The Nigerian experience is not unique. Alex Gladstein, chief strategy officer for the Human Rights Foundation, has identified a number of other countries, including China, Russia, Belarus, and Myanmar, where the government uses the monetary and banking systems to silence dissidents. In Belarus, citizens flooded the streets of Minsk and other cities to protest the dictator Alexander Lukashenko. One nonprofit fund called BYSOL raised over $2 million in Bitcoin donations in a month to fund the protest movement. Similarly, in Russia, jailed anti-Putin dissident and opposition leader Alexei Navalny got a big boost from Bitcoin donations to his opposition movement, raising $300,000 in January and February of 2021 alone.
Bitcoin, of course, has value beyond protest movements. One area where it is gaining traction is as a replacement for cash. Cash is essential to financial freedom because it allows for anonymous transactions and private, free exchanges of money outside state surveillance. Regrettably, cash is also in terminal decline, and this trend is not new. For decades, credit card payments have chipped away at cash’s role in our economy. The pandemic accelerated that decline as reports (later proved false) that cash was a carrier of COVID-19 caused many merchants to switch to card-only.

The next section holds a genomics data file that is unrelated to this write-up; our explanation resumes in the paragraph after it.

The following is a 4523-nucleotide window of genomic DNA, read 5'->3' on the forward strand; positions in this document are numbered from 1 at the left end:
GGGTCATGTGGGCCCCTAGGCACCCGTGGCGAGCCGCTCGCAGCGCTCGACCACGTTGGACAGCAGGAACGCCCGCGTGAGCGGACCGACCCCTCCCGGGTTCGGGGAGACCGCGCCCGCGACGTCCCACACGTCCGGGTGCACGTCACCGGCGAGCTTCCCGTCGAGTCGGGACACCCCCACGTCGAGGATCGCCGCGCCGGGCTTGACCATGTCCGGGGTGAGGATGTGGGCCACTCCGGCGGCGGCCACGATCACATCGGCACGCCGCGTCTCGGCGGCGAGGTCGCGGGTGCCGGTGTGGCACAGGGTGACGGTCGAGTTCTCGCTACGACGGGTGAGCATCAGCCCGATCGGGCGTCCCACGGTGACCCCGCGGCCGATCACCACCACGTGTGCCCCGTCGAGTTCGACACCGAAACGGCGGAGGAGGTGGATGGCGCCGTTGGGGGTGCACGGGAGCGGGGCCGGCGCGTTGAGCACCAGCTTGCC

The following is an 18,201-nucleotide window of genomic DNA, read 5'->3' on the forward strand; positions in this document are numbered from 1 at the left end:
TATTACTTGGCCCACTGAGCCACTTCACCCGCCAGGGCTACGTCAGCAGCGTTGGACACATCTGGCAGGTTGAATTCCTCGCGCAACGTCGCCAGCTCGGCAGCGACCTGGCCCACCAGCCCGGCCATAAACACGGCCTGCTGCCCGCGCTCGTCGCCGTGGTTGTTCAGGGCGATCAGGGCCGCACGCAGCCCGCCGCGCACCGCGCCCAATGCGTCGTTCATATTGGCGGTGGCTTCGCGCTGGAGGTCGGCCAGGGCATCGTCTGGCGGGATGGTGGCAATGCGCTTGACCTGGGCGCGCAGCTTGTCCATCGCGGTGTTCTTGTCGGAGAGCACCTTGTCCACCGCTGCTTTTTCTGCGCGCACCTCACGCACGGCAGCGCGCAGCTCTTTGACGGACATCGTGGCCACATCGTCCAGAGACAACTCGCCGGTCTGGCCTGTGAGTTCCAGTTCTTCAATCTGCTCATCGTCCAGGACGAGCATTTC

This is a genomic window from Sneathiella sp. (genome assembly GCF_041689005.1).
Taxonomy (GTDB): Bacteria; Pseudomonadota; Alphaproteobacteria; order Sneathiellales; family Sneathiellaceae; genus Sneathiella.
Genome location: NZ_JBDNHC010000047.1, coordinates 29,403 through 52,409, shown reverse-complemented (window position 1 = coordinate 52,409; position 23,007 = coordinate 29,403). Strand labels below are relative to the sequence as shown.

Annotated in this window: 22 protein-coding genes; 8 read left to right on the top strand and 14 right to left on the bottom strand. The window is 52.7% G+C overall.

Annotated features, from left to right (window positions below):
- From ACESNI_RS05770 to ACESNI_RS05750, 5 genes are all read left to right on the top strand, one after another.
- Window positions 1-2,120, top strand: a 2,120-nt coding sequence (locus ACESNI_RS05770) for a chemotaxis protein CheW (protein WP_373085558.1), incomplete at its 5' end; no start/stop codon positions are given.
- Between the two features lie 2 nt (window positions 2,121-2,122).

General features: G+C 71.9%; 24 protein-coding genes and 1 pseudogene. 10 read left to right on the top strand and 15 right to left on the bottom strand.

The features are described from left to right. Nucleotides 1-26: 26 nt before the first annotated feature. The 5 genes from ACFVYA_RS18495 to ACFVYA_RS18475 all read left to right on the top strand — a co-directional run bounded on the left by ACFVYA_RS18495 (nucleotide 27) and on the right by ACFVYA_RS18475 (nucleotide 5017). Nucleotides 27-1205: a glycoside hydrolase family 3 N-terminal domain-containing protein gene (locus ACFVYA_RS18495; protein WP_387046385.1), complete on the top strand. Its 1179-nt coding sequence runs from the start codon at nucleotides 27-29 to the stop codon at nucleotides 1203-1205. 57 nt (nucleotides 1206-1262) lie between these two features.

In the two largest developing economies, China and India, governments have taken steps to reduce cash in the economy. In China, the government wants to replace many transactions with a central bank digital alternative to keep a closer eye on how people spend money. In India, with a clumsy attempt to limit the role of cash in the informal economy and to crack down on counterfeiting, the government took high-denomination notes out of circulation.
The demise of cash highlights the need for a digital alternative to ensure private, safe payments between individuals. For example, in a China without cash, your access to credit, payments, and savings can simply be switched off if you disagree with the government, a form of financial deplatforming. Unsurprisingly, China has cracked down on Bitcoin. This battle between the most powerful surveillance state ever created and the most powerful stateless money ever created will be worth watching.
So far, our examples have only focused on emerging economies and authoritarian regimes. What can those of us living in free societies and developed countries take away from this? A lot, it turns out. Recent deplatforming by big social media companies of certain groups and individuals (repugnant as they might be) has raised concerns about similar risks in financial services, where banks can limit access to bank accounts, credit cards, and so forth. It has become cliché to say, “It could never happen here.” But would we really stake our liberty on that assumption?
Regardless of your politics, the ability of big technology firms with unelected leaders to silence individuals and groups should be unsettling. Equally troubling is an administrative state imposing draconian rules to limit how we spend and save our money and to suppress free trade. Fortunately, regulators and policymakers in the U.S., Canada, and a few other countries have taken a more enlightened view of Bitcoin. The best solution, perhaps, is one where Bitcoin and other forms of money like the U.S. dollar thrive side by side, performing different and important roles in our economy and our lives.